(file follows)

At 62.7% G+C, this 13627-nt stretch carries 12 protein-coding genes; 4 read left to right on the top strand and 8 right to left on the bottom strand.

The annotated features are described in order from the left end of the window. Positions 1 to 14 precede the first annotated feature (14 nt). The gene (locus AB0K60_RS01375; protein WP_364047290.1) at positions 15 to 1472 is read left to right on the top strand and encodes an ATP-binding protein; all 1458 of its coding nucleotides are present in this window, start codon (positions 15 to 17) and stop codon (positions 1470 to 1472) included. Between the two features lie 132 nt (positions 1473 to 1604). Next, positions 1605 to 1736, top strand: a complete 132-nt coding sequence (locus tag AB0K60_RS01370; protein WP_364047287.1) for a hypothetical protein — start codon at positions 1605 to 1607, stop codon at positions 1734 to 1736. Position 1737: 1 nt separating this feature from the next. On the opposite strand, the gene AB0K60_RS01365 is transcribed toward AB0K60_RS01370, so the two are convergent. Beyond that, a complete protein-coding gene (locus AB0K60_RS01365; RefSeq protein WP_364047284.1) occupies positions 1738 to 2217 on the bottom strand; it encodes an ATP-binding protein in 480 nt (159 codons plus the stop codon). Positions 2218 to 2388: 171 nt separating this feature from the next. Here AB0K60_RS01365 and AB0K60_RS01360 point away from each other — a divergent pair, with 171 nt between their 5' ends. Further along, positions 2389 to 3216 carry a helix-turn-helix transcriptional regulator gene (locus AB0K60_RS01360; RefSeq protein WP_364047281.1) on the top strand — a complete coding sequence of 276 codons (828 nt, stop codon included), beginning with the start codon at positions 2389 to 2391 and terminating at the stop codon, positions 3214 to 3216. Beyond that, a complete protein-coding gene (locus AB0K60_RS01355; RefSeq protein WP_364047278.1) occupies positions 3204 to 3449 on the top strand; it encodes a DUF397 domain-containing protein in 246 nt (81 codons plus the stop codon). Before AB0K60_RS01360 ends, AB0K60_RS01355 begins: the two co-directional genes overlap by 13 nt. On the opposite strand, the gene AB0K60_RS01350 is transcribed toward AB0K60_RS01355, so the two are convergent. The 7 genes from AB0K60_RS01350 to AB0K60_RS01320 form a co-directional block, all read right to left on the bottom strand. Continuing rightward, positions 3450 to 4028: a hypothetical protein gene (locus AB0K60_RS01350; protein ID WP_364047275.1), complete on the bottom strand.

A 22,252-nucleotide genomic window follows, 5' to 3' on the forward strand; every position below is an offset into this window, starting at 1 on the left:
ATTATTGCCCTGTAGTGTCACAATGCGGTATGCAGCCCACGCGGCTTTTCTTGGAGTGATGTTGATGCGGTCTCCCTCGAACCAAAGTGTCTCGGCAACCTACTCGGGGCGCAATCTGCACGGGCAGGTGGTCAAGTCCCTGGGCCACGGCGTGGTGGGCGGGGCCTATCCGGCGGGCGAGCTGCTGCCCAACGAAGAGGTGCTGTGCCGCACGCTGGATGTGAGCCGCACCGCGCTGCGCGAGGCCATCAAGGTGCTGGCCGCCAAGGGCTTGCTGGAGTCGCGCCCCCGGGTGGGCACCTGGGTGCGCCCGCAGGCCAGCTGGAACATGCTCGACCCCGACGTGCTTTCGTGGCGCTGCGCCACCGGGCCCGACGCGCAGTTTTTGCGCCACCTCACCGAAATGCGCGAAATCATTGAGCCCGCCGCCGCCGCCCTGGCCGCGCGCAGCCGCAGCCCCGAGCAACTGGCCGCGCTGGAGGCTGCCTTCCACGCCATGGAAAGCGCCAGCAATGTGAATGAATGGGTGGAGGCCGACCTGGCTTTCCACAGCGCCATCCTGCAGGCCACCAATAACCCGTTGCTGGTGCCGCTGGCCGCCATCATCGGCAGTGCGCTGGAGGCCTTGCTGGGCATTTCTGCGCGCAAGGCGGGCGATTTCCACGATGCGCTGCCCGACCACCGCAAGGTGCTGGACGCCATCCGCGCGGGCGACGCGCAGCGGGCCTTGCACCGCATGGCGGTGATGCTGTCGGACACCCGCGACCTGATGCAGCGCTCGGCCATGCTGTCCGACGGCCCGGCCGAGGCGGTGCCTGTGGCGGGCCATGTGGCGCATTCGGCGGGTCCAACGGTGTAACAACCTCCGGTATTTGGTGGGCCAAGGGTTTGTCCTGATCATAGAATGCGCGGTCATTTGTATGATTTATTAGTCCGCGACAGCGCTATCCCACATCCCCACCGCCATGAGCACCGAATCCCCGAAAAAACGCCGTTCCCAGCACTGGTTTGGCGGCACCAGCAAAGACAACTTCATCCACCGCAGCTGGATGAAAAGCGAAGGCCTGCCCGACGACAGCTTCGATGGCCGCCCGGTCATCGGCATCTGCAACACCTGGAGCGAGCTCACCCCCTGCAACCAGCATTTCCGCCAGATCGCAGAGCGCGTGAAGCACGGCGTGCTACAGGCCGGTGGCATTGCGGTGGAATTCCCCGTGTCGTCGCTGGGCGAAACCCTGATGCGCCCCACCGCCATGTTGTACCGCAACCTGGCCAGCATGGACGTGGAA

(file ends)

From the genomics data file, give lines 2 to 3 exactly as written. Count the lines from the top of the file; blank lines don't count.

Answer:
The annotated features are described in order from the left end of the window. Positions 1 to 14 precede the first annotated feature (14 nt). The gene (locus AB0K60_RS01375; protein WP_364047290.1) at positions 15 to 1472 is read left to right on the top strand and encodes an ATP-binding protein; all 1458 of its coding nucleotides are present in this window, start codon (positions 15 to 17) and stop codon (positions 1470 to 1472) included. Between the two features lie 132 nt (positions 1473 to 1604). Next, positions 1605 to 1736, top strand: a complete 132-nt coding sequence (locus tag AB0K60_RS01370; protein WP_364047287.1) for a hypothetical protein — start codon at positions 1605 to 1607, stop codon at positions 1734 to 1736. Position 1737: 1 nt separating this feature from the next. On the opposite strand, the gene AB0K60_RS01365 is transcribed toward AB0K60_RS01370, so the two are convergent. Beyond that, a complete protein-coding gene (locus AB0K60_RS01365; RefSeq protein WP_364047284.1) occupies positions 1738 to 2217 on the bottom strand; it encodes an ATP-binding protein in 480 nt (159 codons plus the stop codon). Positions 2218 to 2388: 171 nt separating this feature from the next. Here AB0K60_RS01365 and AB0K60_RS01360 point away from each other — a divergent pair, with 171 nt between their 5' ends. Further along, positions 2389 to 3216 carry a helix-turn-helix transcriptional regulator gene (locus AB0K60_RS01360; RefSeq protein WP_364047281.1) on the top strand — a complete coding sequence of 276 codons (828 nt, stop codon included), beginning with the start codon at positions 2389 to 2391 and terminating at the stop codon, positions 3214 to 3216. Beyond that, a complete protein-coding gene (locus AB0K60_RS01355; RefSeq protein WP_364047278.1) occupies positions 3204 to 3449 on the top strand; it encodes a DUF397 domain-containing protein in 246 nt (81 codons plus the stop codon). Before AB0K60_RS01360 ends, AB0K60_RS01355 begins: the two co-directional genes overlap by 13 nt. On the opposite strand, the gene AB0K60_RS01350 is transcribed toward AB0K60_RS01355, so the two are convergent. The 7 genes from AB0K60_RS01350 to AB0K60_RS01320 form a co-directional block, all read right to left on the bottom strand. Continuing rightward, positions 3450 to 4028: a hypothetical protein gene (locus AB0K60_RS01350; protein ID WP_364047275.1), complete on the bottom strand.

A 22,252-nucleotide genomic window follows, 5' to 3' on the forward strand; every position below is an offset into this window, starting at 1 on the left: